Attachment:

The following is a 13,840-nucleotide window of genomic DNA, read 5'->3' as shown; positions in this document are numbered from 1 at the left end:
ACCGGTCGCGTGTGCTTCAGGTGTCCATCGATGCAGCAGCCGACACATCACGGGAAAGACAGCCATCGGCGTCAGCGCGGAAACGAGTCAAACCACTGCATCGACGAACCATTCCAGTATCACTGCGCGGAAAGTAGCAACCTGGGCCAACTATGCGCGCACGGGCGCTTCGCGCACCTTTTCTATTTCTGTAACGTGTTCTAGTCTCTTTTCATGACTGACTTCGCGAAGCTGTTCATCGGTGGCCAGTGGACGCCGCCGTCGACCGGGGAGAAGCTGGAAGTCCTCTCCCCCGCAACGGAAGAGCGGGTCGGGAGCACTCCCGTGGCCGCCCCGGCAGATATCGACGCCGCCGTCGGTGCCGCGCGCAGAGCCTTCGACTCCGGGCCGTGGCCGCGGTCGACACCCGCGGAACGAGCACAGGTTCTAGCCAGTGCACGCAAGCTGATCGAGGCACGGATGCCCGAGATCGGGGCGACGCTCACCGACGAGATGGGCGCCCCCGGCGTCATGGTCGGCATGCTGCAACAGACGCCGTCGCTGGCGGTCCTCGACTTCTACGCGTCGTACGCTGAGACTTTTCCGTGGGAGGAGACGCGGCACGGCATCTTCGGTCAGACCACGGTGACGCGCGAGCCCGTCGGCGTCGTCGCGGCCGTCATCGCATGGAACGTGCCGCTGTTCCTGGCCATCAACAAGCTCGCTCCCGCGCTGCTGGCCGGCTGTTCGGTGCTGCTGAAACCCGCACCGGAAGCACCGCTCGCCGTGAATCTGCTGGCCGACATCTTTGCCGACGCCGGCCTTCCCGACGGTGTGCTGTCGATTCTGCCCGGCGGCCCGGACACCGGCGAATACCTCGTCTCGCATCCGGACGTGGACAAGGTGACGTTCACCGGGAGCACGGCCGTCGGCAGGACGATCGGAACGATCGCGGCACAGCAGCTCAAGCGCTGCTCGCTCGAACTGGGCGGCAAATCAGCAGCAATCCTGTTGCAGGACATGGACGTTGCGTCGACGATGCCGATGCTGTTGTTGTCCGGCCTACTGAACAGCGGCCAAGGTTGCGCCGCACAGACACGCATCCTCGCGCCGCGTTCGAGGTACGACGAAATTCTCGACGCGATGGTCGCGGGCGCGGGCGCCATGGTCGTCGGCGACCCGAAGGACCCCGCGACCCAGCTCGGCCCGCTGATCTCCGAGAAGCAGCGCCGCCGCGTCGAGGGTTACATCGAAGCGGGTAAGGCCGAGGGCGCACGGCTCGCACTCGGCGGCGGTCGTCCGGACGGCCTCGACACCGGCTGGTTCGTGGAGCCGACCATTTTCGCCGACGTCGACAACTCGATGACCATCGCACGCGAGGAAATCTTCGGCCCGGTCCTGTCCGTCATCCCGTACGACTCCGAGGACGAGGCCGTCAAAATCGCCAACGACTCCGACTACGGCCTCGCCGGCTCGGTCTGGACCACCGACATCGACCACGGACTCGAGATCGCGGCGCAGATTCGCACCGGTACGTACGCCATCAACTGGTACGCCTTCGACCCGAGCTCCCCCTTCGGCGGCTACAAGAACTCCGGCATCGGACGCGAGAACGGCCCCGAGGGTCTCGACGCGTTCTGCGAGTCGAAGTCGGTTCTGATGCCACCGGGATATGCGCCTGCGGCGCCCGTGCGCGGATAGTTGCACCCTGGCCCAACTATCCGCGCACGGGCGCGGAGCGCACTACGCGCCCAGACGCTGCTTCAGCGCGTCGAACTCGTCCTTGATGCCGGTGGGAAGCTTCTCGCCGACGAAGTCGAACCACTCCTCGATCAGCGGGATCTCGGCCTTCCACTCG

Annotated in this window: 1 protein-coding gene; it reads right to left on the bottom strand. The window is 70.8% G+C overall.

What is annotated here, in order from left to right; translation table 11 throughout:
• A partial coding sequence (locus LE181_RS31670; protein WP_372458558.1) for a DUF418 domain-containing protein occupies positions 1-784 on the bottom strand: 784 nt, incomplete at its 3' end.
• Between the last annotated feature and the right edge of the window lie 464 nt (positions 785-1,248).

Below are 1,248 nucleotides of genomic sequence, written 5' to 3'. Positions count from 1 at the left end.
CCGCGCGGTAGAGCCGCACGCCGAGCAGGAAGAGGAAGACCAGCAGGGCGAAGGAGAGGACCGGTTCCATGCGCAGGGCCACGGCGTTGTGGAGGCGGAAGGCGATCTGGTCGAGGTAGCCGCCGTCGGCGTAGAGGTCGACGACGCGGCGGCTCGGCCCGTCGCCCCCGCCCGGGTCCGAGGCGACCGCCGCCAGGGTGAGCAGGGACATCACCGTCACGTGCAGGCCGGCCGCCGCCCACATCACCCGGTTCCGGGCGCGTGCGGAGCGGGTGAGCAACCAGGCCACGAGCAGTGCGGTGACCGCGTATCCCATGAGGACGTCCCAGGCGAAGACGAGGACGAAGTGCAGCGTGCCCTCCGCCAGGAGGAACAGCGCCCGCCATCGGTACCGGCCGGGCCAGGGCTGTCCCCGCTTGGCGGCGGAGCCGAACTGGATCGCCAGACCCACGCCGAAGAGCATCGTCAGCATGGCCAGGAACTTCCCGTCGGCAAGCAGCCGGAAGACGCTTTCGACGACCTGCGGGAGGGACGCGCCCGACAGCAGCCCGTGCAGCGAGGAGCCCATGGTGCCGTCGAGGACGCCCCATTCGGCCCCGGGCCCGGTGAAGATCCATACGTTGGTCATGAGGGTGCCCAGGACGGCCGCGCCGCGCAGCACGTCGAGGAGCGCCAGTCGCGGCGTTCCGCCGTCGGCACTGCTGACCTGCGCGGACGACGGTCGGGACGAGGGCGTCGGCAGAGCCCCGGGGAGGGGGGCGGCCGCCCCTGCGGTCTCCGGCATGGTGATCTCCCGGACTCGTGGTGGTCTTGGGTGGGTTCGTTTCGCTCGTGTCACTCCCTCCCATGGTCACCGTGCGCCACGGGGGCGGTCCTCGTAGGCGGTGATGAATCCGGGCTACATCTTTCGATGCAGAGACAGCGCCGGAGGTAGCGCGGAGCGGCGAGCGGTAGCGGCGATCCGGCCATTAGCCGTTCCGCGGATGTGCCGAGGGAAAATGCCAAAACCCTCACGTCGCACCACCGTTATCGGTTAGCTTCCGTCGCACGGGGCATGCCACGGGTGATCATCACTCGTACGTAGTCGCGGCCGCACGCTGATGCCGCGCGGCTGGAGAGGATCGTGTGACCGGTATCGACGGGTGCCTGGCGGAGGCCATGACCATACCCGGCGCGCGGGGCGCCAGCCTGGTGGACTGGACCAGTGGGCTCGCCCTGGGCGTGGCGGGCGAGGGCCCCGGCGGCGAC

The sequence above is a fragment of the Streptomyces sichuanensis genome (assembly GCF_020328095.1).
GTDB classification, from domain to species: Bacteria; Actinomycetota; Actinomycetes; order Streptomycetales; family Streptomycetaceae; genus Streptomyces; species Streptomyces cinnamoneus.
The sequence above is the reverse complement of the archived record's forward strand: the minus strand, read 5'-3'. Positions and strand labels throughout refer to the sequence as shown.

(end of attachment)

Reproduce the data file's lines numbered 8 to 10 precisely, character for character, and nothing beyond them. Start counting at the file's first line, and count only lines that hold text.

CCGCGCGGTAGAGCCGCACGCCGAGCAGGAAGAGGAAGACCAGCAGGGCGAAGGAGAGGACCGGTTCCATGCGCAGGGCCACGGCGTTGTGGAGGCGGAAGGCGATCTGGTCGAGGTAGCCGCCGTCGGCGTAGAGGTCGACGACGCGGCGGCTCGGCCCGTCGCCCCCGCCCGGGTCCGAGGCGACCGCCGCCAGGGTGAGCAGGGACATCACCGTCACGTGCAGGCCGGCCGCCGCCCACATCACCCGGTTCCGGGCGCGTGCGGAGCGGGTGAGCAACCAGGCCACGAGCAGTGCGGTGACCGCGTATCCCATGAGGACGTCCCAGGCGAAGACGAGGACGAAGTGCAGCGTGCCCTCCGCCAGGAGGAACAGCGCCCGCCATCGGTACCGGCCGGGCCAGGGCTGTCCCCGCTTGGCGGCGGAGCCGAACTGGATCGCCAGACCCACGCCGAAGAGCATCGTCAGCATGGCCAGGAACTTCCCGTCGGCAAGCAGCCGGAAGACGCTTTCGACGACCTGCGGGAGGGACGCGCCCGACAGCAGCCCGTGCAGCGAGGAGCCCATGGTGCCGTCGAGGACGCCCCATTCGGCCCCGGGCCCGGTGAAGATCCATACGTTGGTCATGAGGGTGCCCAGGACGGCCGCGCCGCGCAGCACGTCGAGGAGCGCCAGTCGCGGCGTTCCGCCGTCGGCACTGCTGACCTGCGCGGACGACGGTCGGGACGAGGGCGTCGGCAGAGCCCCGGGGAGGGGGGCGGCCGCCCCTGCGGTCTCCGGCATGGTGATCTCCCGGACTCGTGGTGGTCTTGGGTGGGTTCGTTTCGCTCGTGTCACTCCCTCCCATGGTCACCGTGCGCCACGGGGGCGGTCCTCGTAGGCGGTGATGAATCCGGGCTACATCTTTCGATGCAGAGACAGCGCCGGAGGTAGCGCGGAGCGGCGAGCGGTAGCGGCGATCCGGCCATTAGCCGTTCCGCGGATGTGCCGAGGGAAAATGCCAAAACCCTCACGTCGCACCACCGTTATCGGTTAGCTTCCGTCGCACGGGGCATGCCACGGGTGATCATCACTCGTACGTAGTCGCGGCCGCACGCTGATGCCGCGCGGCTGGAGAGGATCGTGTGACCGGTATCGACGGGTGCCTGGCGGAGGCCATGACCATACCCGGCGCGCGGGGCGCCAGCCTGGTGGACTGGACCAGTGGGCTCGCCCTGGGCGTGGCGGGCGAGGGCCCCGGCGGCGAC

The sequence above is a fragment of the Streptomyces sichuanensis genome (assembly GCF_020328095.1).
GTDB classification, from domain to species: Bacteria; Actinomycetota; Actinomycetes; order Streptomycetales; family Streptomycetaceae; genus Streptomyces; species Streptomyces cinnamoneus.